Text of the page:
By Dan Bernstein
CBSChicago.com Senior Columnist
(CBS) -- NFL doctors need to have their heads examined.
Last week two players were judged to have violated proper protocol after being diagnosed with a concussion. Packers left tackle David Bakhtiari actually went back into the game for special-teams duty on an extra point attempt just after being removed due to the injury, and without clearance to return.
Meanwhile, Saints cornerback Keenan Lewis suffered a concussion against the Eagles, and refused to leave the sideline as instructed.
So who bears the responsibility for any wrongdoing, according to the official response from the league's Head, Neck and Spine Committee?
The guys suffering from acute brain trauma.
I wish I were kidding. But in a letter to all team doctors and trainers as reported by the Associated Press, it was clear that the burden is now on the injured players themselves to exercise the proper judgment to keep themselves from further harm.
"We emphasize that we find no fault in how the team medical staffs conducted themselves last weekend," the letter stated. "If a player refuses to follow your advice and leave the sidelines after being diagnosed with a concussion, we recommend that the head athletic trainer seek assistance from the player's position coach (or another member of the coaching staff) or from another team official to remove the player from the sidelines as soon as possible."
So let's get this straight. Two guys injure their brains, the described process was not followed by trainers or doctors, and they determine that there is "no fault" by anyone but the two players themselves – guys who had just failed concussion tests, proving the impairment that caused their removal in the first place. How can they possibly be expected to do all the right things per NFL standards when they cannot think clearly? The fault is obvious, and serious.
As the Milwaukee Journal Sentinel put it, "So this is another twist in the NFL's everlasting questionable handling of concussions. In this case, the league has put the onus on the player."
Did Joseph Heller write this?
The illogic and irresponsibility is maddening. We don't need to rehash the harrowing anecdotes from players with the unfortunate experience of confusion and memory loss after a blow to the head. We see their eyes roll back, we watch them stagger like drunks toward the wrong sideline and drop to their knees, with hands clasped over their earholes.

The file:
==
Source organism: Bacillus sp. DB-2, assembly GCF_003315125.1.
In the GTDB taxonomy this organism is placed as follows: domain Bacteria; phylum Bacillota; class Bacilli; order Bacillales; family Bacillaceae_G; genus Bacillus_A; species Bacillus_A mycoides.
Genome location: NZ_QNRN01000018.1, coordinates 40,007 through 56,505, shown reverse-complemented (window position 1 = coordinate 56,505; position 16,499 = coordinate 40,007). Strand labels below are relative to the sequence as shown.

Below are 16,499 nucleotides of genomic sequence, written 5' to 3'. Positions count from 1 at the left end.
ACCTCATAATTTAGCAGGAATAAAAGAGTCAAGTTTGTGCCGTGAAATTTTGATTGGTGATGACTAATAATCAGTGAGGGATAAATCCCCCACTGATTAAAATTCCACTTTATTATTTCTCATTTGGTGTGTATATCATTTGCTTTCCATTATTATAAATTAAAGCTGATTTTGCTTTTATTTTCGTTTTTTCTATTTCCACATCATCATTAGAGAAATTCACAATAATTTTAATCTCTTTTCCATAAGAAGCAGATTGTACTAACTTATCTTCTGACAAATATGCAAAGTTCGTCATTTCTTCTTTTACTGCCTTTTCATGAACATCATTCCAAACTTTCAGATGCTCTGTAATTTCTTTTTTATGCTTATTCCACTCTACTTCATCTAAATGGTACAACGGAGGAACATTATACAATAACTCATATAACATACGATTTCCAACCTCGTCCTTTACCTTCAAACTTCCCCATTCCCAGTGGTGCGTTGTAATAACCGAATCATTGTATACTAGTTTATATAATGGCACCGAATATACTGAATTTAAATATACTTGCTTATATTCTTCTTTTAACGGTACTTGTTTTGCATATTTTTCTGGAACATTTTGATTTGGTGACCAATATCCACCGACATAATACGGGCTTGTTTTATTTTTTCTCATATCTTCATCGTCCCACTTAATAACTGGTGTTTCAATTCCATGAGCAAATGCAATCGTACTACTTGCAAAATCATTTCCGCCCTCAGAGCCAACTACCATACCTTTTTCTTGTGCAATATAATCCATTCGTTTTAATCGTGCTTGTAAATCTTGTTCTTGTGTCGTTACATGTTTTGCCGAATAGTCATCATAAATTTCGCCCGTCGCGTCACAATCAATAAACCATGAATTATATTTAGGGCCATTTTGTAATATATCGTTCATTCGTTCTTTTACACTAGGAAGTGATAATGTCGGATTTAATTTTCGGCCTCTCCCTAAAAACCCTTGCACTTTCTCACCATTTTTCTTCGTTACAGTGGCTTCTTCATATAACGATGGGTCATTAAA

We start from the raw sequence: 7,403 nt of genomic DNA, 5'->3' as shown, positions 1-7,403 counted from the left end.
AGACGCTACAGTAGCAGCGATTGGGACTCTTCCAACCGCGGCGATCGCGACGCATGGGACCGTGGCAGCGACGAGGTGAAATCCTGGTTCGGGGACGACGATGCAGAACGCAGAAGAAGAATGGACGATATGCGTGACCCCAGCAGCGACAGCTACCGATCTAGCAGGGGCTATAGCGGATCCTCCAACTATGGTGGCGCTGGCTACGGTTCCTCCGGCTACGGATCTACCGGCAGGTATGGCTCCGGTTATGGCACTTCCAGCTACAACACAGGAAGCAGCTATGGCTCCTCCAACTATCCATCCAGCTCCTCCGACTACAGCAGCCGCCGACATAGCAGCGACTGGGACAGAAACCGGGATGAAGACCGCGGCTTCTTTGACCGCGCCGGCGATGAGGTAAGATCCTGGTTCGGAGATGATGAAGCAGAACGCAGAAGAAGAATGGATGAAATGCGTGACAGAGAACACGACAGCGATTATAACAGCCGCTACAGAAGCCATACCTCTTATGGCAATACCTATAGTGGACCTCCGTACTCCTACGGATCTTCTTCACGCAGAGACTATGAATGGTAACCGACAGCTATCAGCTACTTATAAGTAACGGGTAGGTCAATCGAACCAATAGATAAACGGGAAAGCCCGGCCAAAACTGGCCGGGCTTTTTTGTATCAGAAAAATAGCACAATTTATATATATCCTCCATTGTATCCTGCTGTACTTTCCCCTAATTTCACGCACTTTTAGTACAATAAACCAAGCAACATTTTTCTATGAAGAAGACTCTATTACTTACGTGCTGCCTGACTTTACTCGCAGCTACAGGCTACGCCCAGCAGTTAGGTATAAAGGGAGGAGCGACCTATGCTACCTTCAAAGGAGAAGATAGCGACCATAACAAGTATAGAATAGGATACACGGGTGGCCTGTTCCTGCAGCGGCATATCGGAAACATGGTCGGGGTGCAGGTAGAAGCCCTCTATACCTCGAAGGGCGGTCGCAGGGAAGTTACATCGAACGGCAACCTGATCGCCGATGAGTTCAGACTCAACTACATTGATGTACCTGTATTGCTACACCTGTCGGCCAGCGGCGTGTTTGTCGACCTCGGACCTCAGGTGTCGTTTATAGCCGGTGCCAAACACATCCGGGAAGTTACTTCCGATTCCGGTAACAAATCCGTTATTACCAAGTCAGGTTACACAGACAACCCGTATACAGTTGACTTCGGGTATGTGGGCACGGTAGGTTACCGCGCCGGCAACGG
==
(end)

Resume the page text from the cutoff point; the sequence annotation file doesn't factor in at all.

That a concussed player then has any responsibility whatsoever for his adherence to specific rules is completely preposterous.
And the idea that coaches have any time for helping the training staff in the middle of the chaos of game action is wishful and unrealistic. Coaches only want to know whether a player is available or not: up or down, in the jargon. If down, he all but ceases to exist.
The doctors are already conflicted, we know. Serving their sworn professional responsibility to a patient often pushes up against the team's desire that the patient get back out there as soon as possible for more clobbering. But this one's not hard, as I see it.
Those still able to think straight have to be the ones in charge of what happens next, not the poor souls who they just ruled out, specifically due to a loss of cognitive function, whom we know are unlikely to remember any of it. Doctors are the ones who have pledged to do no harm, and part of that should be their obligation -- along with the athletic trainers -- to do everything in their power to protect a player clinically unable to think for himself.
Somebody with a brain needs to fix this.
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